Patriarch Kirill, traditionally head of not only all the Russian Orthodox Church (ROC), but also the Moscow diocese, made a presentation at the annual meeting of the Diocesan Assembly of the capital’s clergy. The patriarch gave the believers a mandate to promote their own program to build 200 churches, which has recently faced resistance from residents in various areas of the capital. The statement from the head of the ROC comes amid a revitalisation of public Orthodox organisations, entering into confrontations with both residents of the capital districts and the city authorities.
“The activity of the Orthodox clergy and laity in the public sphere is an organic expression of our faith,” declared Patriarch Kirill. “As a case in point, I would like to remind everyone that despite the conspicuous shortage of Orthodox churches in the capital, the program for the construction of 200 new churches is meeting… opposition from individuals.” The head of the ROC cited an example of the believers’ activity: “The community for the revival of the church of Sergius of Radonezh on Khodynka Field, while encountering all sorts of adversities, isn’t being discouraged, isn’t losing heart, but is multiplying its efforts in this endeavour, with the assistance of the Orthodox community. And there are already results. Of course, this community is not the only one, and the zeal of the Orthodox people in support of building new churches is worthy of praise. In order to make it clear that citizens are interested in the construction of churches, many of them, they must unite in Christian action so that the authorities heed the voice of the Orthodox,” summarised the Patriarch.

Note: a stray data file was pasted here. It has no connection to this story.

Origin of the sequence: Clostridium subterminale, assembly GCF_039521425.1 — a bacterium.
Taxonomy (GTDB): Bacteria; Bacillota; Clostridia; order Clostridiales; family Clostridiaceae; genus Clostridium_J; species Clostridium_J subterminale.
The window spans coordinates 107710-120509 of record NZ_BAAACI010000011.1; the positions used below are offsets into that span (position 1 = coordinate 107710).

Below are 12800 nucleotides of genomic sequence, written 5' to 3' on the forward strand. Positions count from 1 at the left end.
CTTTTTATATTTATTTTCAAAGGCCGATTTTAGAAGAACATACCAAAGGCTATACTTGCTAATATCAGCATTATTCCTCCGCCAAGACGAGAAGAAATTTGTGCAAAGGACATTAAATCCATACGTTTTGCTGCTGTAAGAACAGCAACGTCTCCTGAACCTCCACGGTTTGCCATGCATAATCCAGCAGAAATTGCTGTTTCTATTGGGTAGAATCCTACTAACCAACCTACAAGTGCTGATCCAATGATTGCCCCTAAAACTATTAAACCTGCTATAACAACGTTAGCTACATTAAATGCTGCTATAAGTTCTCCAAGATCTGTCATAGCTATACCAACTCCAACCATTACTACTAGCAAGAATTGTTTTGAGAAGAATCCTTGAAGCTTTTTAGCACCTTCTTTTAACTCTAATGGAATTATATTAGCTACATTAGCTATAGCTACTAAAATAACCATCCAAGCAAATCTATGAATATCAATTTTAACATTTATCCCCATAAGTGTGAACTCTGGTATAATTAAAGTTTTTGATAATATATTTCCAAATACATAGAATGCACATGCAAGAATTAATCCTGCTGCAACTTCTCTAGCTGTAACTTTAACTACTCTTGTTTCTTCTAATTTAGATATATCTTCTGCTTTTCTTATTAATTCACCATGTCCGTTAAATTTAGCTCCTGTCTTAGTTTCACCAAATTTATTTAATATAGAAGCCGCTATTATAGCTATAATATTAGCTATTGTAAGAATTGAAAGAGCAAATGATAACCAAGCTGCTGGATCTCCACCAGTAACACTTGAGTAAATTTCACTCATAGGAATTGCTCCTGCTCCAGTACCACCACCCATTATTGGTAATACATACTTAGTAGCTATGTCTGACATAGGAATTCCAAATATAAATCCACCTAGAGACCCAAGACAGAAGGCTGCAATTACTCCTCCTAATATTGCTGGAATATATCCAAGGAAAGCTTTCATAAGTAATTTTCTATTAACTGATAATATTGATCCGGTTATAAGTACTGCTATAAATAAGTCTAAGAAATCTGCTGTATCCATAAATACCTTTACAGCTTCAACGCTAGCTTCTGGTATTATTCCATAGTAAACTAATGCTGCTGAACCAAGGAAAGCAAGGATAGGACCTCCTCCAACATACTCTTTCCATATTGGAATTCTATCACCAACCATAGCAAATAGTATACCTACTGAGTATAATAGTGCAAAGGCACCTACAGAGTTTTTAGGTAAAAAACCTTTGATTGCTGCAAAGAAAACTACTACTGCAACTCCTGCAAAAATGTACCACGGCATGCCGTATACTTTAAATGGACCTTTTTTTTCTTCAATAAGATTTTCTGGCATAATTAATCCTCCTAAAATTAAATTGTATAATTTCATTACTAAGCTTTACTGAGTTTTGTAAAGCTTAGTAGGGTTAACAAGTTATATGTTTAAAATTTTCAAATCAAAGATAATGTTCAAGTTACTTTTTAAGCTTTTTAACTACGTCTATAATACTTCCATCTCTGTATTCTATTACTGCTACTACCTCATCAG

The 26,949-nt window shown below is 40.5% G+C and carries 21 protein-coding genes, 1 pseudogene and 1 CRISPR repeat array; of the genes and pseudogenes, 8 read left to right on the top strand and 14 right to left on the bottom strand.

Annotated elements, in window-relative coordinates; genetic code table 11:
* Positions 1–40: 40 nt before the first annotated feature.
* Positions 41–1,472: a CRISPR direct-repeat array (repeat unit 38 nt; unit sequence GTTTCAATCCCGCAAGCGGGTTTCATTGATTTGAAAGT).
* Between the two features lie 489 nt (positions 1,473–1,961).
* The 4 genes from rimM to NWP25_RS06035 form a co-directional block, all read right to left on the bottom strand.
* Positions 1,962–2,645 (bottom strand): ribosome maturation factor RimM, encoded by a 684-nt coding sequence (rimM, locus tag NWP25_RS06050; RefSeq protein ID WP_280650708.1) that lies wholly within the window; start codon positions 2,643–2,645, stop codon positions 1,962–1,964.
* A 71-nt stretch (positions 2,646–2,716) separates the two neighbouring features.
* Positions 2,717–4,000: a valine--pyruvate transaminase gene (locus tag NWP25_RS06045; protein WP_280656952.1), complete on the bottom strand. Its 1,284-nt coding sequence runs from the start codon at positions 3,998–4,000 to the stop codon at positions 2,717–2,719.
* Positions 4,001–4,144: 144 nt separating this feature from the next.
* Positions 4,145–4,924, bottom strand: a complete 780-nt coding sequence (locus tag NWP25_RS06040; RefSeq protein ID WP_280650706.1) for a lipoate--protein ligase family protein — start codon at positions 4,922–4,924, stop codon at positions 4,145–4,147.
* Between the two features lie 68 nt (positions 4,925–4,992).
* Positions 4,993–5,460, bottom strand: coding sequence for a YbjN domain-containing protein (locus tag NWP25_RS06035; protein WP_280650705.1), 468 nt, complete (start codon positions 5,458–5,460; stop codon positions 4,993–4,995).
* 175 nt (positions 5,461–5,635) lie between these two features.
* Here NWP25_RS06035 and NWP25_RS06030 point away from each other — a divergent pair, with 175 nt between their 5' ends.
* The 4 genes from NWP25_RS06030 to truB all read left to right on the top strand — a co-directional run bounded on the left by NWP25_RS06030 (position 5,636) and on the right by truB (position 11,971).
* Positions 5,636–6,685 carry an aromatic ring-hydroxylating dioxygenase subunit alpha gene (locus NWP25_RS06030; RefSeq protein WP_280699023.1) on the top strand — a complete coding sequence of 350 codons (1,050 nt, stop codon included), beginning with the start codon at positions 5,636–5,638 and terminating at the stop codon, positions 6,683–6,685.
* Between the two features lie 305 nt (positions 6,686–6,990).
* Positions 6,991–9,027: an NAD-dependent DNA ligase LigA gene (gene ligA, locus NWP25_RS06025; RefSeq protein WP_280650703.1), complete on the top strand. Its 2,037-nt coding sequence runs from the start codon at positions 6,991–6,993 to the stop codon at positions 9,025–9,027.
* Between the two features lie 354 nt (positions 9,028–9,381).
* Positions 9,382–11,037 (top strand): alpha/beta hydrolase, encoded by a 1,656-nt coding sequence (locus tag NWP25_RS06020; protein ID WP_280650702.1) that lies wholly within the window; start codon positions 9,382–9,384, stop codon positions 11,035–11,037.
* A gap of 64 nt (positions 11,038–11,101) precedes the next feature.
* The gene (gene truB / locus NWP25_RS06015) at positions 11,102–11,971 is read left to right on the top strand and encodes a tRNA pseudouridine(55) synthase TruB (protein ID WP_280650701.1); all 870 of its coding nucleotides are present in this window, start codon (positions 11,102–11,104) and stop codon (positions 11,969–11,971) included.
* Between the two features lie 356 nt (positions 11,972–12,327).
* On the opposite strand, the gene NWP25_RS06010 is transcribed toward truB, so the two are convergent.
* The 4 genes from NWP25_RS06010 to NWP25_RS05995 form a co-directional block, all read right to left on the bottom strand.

Our publication has already reported on the activities of the “Orthodox community” in Khodynka (see NG-religion from 10/16/13). After holding protests in 2012, residents from neighbouring houses succeeded in blocking any construction on Khodynka Field, receiving a guarantee from the city authorities this summer. In turn, in September the head of the local Orthodox community, a priest, Vassily Biksey appealed for help from activists from the ‘Forty times Forty’ Orthodox movement, organising a mass prayer meeting on October 6 on Khodynka Field, involving athletes, and even an Orthodox motorcycle club and Hummer SUV enthusiasts. The final tally of the assembly was announced to the media as 1,500 people, however according to local residents and the Northern Administrative District prefecture (a copy of whose response was made available to the editor,) the prayer meeting was attended by around 100 people, most of them visitors. The coordinator of ‘Forty times Forty’, Andrei Kormukhin, told the press office of the Foundation supporting the construction of 200 churches that unless officials allocated land for the church, “there will be a prayer meeting at Khodynka numbering not 1,500, but 15, 20, or 100 thousand.”